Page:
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Wichita Council Continues Funding For Neighborhood City Halls

By: news@kake.com Email
By: news@kake.com Email

UPDATE: Tuesday, February 12, 2013

The Wichita City Council voted to unanimously approve a new budget for the Career Development Office.

The proposed budget cuts last year's $1.06 million dollar budget in half to $532,000. The cuts are due to anticipated federal government cuts to the Community Services Block Grants.

The new budget drops funding for neighborhood clean-ups and summer activity camps.

Funding for Project Access, a service to help uninsured residents, would be reduced from $250,000 to $225,000.

Also, funding for the four neighborhood city halls would be cut from $309,000 to $77,000. The amount will cover costs through the end of 2013.

Further discussion is anticipated regarding funding for neighborhood city halls and collaborations with other community groups to provide employment services for low income residents.

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Monday, February 11, 2013

The Wichita City Council is deciding the future of local programs that are facing a funding cut. The federal government has warned that cuts in the popular Community Service Block Grant will be in the range of 50% this year.

First, each of the four neighborhood city halls could close at the end of this year, according to Director of Housing and Community Services Mary K. Vaughn. It also means the highly popular neighborhood cleanups could go away. Add to that, the popular summer youth activity camps and Project Access, which is a program where local doctors donate their services for uninsured patients.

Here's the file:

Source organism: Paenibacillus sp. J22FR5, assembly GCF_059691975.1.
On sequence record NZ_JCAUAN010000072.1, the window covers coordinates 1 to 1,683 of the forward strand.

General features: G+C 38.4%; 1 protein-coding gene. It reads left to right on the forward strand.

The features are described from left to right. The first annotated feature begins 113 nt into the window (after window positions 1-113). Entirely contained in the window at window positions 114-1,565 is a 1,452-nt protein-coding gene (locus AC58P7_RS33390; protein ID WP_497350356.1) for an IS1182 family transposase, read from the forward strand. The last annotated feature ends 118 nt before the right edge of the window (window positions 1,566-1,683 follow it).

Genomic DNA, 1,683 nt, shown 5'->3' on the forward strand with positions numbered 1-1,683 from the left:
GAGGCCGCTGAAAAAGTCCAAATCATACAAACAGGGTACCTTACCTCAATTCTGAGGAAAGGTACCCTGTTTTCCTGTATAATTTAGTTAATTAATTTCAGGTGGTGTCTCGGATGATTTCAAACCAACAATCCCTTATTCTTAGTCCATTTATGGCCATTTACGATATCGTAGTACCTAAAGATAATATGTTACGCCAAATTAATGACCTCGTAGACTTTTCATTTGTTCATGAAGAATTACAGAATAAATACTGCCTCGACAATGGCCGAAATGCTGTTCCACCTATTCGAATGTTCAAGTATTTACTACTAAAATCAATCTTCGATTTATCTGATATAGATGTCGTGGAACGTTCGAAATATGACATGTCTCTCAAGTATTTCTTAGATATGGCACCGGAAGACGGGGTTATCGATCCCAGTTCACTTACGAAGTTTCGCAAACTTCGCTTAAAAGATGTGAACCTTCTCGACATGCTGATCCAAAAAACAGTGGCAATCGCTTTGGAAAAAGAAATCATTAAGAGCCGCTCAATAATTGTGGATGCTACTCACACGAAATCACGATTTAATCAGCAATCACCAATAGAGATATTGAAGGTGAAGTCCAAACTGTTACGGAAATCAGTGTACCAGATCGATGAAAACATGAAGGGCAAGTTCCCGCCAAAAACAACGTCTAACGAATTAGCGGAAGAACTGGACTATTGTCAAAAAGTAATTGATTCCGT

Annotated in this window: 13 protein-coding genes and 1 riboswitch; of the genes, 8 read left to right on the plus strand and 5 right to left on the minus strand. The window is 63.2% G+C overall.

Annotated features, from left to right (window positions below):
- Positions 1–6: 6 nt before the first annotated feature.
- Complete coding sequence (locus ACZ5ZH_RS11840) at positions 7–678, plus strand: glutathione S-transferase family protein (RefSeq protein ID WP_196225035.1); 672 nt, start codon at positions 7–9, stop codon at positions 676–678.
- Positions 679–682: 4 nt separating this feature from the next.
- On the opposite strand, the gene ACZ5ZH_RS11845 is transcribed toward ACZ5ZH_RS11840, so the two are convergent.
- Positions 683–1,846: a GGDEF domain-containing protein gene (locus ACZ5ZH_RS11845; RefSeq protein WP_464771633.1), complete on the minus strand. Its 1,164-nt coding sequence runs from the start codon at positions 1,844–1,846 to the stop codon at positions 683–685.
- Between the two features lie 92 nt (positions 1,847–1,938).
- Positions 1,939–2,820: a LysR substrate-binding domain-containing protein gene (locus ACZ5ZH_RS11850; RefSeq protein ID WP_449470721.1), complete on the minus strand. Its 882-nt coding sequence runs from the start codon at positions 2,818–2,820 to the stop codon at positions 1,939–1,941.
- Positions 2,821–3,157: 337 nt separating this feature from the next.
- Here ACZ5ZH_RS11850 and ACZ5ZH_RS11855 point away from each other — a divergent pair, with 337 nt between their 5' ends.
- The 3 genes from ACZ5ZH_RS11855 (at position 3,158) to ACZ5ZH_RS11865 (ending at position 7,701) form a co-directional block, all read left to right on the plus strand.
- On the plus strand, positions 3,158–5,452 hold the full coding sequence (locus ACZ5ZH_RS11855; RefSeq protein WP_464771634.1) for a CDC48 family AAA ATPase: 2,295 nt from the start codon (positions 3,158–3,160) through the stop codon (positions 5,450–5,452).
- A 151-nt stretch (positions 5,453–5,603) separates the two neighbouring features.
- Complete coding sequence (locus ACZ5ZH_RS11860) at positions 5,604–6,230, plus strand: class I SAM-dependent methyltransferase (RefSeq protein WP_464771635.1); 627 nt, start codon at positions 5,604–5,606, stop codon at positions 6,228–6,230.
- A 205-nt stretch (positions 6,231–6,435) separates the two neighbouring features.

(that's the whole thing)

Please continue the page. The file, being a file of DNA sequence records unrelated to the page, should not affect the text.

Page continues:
"I'm not recommending that they close," said Vaughn of the neighborhood city halls. "I'm merely providing a funding option through the end of this year."

Without a funding source past this year, it's a strong possibility that Wichita's four neighborhood city halls could close their doors. Four employees would be eliminated, Vaughn said.

"Everything that we have done with these funds has been an enhancement to people's lives and our community," Vaughn said. "We can't do all of those things now, and yes that bothers me a lot."

The Community Service Block Grant has been $1-million of federal government funding in the past. President Obama warned of cutting it last year, but it didn't happen.

City Council Member Jeff Longwell wondered if $350,000 could be moved from the lesser efficient career development offices.

"Some of those funds that we use for CDO might be better directed to save some of these other programs," Longwell said.

People who use these services ever day say it would be a tragedy to lose them. One of those people is Rufus Draper.

"I've been coming here all my life," Draper said while visiting the Atwater Neighborhood City Hall. "I live two blocks down the street and as a juvenile, we came next door to roller skate, play basketball."

Draper says the neighborhood city halls provide countless programs for at-risk youth to take advantage of in order to have a positive influence in their lives.

Mary K. Vaughn also made a bit of a plea for private sources to step up and donate money in order to keep some of these very successful programs from being eliminated.

The Wichita City Council is expected to approve the CSBG on Tuesday.


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